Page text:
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Nicola Sturgeon said Scots will not be able to meet in other people’s homes. The First Minister said that data suggests this measure has reduced the spread of the virus in the west of Scotland and extending it to the rest of the country will hopefully reduce transmission. Those living alone will be able to for extended households, couples not living together, those who need childcare and tradespeople will be exempt from the measures.
The changes only impact meeting in people’s homes, with regulations for outdoor and public indoor meetings remaining the same.
However, the First Minister announced children under 12 will be exempt from the limit of six people from two households when meeting outside and those between 12 and 18 will be able to meet a limit of six others from six households outdoors.
Addressing teenagers specifically, the First Minister said: “I know how miserable this is for you and you have been so patient.
“We are trying to give you as much flexibility as we can. In return, please work with us and do your best to stick to the rules, for everyone’s sake.”
Ms Sturgeon said she and the Scottish Government are determined to keep schools open, resume as many health services as possible and protect jobs.
The First Minister told MSPs at Holyrood that Covid-19 must be suppressed to ensure these priorities are met – meaning that restrictions in other parts of everyday life will be necessary.
Ms Sturgeon said: “The measures I am announcing today are tough – I will not pretend otherwise – but they do not represent a full-scale lockdown of the kind imposed in March.
“Indeed, today’s measures are an attempt to avoid another lockdown.”
The First Minister said yesterday people forced to self-isolate due to Covid-19 will be offered financial support.
Speaking at the Scottish Government’s coronavirus briefing on Monday, Nicola Sturgeon confirmed the additional assistance but said the details have yet to be finalised.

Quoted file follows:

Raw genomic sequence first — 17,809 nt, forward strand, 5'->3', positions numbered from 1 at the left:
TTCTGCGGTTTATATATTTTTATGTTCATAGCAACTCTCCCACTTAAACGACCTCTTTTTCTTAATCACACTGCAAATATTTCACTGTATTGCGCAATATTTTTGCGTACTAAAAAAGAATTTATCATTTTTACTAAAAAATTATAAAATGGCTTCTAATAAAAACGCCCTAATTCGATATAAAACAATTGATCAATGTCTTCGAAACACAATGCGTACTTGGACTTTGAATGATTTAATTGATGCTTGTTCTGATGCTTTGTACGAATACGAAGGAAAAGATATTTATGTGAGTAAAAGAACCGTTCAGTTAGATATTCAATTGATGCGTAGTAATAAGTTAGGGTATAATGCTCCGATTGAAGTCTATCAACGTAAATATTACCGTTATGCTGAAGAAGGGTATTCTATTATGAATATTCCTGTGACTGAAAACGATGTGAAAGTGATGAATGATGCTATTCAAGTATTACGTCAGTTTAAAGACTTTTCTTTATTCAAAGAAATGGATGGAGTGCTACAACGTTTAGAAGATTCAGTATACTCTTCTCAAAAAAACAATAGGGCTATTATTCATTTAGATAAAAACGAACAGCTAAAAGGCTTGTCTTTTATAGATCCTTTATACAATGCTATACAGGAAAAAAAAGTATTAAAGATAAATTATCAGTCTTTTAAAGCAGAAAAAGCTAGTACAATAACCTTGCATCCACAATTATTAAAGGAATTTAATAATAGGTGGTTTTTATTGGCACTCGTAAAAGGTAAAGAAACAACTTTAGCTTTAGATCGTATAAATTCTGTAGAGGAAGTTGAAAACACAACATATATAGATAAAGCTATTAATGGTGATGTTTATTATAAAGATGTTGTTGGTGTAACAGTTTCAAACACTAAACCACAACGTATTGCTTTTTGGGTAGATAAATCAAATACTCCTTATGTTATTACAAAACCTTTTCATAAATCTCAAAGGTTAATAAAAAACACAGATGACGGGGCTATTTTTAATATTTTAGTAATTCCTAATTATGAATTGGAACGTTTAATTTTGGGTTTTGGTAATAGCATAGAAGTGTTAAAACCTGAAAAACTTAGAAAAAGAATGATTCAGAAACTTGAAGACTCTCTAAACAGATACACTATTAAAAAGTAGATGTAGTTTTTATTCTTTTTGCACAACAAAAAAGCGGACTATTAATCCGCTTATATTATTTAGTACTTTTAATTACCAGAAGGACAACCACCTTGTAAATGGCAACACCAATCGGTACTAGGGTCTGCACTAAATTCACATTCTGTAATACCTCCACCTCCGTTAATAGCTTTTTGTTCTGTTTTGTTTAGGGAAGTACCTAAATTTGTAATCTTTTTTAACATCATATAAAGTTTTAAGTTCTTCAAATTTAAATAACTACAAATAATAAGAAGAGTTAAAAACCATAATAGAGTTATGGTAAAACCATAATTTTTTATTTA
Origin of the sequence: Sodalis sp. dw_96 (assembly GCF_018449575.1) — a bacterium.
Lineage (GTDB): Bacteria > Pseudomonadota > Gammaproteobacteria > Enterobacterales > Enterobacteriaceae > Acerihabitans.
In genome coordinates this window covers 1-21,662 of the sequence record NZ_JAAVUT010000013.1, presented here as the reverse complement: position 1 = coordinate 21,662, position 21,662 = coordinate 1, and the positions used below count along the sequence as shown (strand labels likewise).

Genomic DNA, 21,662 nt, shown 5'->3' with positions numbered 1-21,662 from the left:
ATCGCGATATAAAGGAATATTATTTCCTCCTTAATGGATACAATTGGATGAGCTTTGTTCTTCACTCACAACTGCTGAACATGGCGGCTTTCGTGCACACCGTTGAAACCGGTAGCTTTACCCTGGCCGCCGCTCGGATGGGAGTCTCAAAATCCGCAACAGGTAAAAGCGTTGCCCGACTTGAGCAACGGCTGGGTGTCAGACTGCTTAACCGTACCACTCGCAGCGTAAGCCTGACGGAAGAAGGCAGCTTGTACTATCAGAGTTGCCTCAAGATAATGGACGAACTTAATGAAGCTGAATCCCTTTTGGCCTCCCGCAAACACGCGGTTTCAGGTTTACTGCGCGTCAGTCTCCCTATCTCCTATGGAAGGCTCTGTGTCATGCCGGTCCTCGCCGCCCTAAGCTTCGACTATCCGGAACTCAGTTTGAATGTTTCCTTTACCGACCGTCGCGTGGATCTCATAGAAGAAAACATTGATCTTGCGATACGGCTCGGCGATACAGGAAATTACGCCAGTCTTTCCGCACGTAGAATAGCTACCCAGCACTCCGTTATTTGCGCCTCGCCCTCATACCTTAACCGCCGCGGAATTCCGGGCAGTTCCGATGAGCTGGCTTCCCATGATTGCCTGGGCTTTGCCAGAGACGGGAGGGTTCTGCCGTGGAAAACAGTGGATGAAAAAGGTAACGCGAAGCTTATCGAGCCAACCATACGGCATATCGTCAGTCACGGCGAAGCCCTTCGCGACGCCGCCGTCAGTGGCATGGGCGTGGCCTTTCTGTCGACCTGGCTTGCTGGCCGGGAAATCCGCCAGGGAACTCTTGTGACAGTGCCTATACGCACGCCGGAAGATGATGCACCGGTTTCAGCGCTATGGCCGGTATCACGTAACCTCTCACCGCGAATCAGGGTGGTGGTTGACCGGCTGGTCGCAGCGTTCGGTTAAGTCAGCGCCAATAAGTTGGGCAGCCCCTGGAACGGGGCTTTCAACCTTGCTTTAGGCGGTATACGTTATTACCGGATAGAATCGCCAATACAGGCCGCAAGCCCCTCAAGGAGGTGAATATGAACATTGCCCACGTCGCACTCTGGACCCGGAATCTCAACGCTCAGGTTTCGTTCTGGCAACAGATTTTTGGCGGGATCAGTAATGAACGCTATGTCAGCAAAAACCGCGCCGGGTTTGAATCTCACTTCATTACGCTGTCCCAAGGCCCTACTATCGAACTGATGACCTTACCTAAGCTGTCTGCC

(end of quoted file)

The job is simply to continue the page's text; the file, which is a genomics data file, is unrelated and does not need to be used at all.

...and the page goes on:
She said new lockdown restrictions will be announced this week to tackle a spike in cases.
Extra help is necessary, the First Minister said, to ensure people do not feel they need to break isolation to work to support their families or pay their bills.
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She said: “Self-isolation is a key tool in our fight against this virus, it helps us break the chains of transmission, so we must make it as possible as we can for people to abide by that advice.
“Nobody should be forced to choose between self-isolating for the common good and paying their rent and feeding their families – if that’s the choice people face, then it shouldn’t be a surprise to us that compliance levels are lower than we need it to be.”
Scottish Greens co-leader Patrick Harvie MSP welcomed the promise of a support package for people who have to self-isolate, saying it is essential to protect people in insecure employment from losing their jobs “for simply complying with the rules”.
Mr Harvie added: “It’s clear that the UK furlough scheme must be extended, too.
“The warning from the UK chief medical officer and chief scientific officer shows that it may take at least six months to get on top of this outbreak and it would be utterly irresponsible to end financial support for people during that time.”
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